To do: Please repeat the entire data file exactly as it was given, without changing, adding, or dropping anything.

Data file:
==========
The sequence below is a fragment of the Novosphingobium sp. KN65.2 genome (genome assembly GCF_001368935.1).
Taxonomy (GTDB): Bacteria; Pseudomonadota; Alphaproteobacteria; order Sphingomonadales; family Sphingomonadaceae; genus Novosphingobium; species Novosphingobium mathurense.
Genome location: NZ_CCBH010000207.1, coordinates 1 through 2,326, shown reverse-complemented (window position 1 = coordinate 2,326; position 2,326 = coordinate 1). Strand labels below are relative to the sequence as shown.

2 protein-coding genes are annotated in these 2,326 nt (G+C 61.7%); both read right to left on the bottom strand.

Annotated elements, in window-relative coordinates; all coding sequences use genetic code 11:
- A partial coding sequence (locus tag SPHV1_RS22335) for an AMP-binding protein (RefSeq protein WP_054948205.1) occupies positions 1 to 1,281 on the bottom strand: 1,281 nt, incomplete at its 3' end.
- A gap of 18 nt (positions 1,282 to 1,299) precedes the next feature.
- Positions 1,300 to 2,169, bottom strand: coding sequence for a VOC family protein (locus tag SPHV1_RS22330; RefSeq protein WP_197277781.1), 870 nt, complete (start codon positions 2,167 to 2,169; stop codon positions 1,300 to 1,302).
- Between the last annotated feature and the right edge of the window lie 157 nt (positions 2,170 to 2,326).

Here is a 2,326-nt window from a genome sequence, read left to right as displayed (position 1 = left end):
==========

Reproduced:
The sequence below is a fragment of the Novosphingobium sp. KN65.2 genome (genome assembly GCF_001368935.1).
Taxonomy (GTDB): Bacteria; Pseudomonadota; Alphaproteobacteria; order Sphingomonadales; family Sphingomonadaceae; genus Novosphingobium; species Novosphingobium mathurense.
Genome location: NZ_CCBH010000207.1, coordinates 1 through 2,326, shown reverse-complemented (window position 1 = coordinate 2,326; position 2,326 = coordinate 1). Strand labels below are relative to the sequence as shown.

2 protein-coding genes are annotated in these 2,326 nt (G+C 61.7%); both read right to left on the bottom strand.

Annotated elements, in window-relative coordinates; all coding sequences use genetic code 11:
- A partial coding sequence (locus tag SPHV1_RS22335) for an AMP-binding protein (RefSeq protein WP_054948205.1) occupies positions 1 to 1,281 on the bottom strand: 1,281 nt, incomplete at its 3' end.
- A gap of 18 nt (positions 1,282 to 1,299) precedes the next feature.
- Positions 1,300 to 2,169, bottom strand: coding sequence for a VOC family protein (locus tag SPHV1_RS22330; RefSeq protein WP_197277781.1), 870 nt, complete (start codon positions 2,167 to 2,169; stop codon positions 1,300 to 1,302).
- Between the last annotated feature and the right edge of the window lie 157 nt (positions 2,170 to 2,326).

Here is a 2,326-nt window from a genome sequence, read left to right as displayed (position 1 = left end):